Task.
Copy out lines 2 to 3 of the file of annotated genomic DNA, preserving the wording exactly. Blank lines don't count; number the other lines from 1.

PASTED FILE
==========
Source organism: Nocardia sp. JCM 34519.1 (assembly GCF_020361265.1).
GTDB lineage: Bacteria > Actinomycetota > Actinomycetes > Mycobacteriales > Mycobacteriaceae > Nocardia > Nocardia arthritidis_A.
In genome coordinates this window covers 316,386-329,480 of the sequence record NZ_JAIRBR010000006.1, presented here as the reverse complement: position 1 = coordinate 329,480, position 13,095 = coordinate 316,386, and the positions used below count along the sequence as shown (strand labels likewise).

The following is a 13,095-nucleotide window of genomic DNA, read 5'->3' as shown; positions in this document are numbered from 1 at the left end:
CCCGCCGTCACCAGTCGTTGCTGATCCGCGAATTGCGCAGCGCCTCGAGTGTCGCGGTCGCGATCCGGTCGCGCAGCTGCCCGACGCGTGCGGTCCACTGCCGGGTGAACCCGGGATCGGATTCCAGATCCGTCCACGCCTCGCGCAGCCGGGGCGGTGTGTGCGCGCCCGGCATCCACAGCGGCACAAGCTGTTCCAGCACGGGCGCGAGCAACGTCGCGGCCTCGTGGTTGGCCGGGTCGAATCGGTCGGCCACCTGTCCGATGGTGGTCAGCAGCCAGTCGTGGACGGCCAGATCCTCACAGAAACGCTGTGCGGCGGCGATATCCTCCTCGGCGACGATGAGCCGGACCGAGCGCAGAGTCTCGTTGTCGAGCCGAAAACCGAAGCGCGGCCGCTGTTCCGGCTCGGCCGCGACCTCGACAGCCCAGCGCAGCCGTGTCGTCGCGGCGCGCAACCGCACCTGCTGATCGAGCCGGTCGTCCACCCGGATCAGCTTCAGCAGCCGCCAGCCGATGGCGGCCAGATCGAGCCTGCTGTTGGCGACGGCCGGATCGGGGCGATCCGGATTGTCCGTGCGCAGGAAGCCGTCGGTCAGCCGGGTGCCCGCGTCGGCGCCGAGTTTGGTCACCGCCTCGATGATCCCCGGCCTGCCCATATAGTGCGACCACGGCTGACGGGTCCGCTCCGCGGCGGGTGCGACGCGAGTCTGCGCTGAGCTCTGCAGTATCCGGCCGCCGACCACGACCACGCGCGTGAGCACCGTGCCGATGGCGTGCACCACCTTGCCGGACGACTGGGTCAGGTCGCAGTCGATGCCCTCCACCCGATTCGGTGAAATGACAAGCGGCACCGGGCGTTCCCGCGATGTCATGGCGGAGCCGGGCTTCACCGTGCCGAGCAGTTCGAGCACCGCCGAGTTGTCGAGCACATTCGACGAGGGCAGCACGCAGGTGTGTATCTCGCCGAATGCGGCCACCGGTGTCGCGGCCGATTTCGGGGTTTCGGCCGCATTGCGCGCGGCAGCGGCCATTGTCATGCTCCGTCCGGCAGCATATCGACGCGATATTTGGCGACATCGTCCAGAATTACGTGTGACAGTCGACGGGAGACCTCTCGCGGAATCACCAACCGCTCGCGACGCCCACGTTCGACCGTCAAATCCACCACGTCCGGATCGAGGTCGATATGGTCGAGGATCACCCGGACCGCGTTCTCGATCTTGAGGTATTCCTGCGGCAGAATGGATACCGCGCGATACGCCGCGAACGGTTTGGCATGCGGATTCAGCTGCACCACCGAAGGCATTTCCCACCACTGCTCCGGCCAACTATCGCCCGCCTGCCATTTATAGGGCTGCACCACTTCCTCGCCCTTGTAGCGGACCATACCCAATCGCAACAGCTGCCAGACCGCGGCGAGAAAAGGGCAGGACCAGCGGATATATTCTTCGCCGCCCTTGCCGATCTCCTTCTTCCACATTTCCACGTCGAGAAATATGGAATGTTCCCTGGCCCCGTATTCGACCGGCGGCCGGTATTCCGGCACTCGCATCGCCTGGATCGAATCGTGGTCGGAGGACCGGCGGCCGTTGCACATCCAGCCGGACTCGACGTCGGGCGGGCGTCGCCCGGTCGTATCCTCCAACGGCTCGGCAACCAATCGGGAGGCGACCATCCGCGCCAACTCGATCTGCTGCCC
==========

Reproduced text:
GTDB lineage: Bacteria > Actinomycetota > Actinomycetes > Mycobacteriales > Mycobacteriaceae > Nocardia > Nocardia arthritidis_A.
In genome coordinates this window covers 316,386-329,480 of the sequence record NZ_JAIRBR010000006.1, presented here as the reverse complement: position 1 = coordinate 329,480, position 13,095 = coordinate 316,386, and the positions used below count along the sequence as shown (strand labels likewise).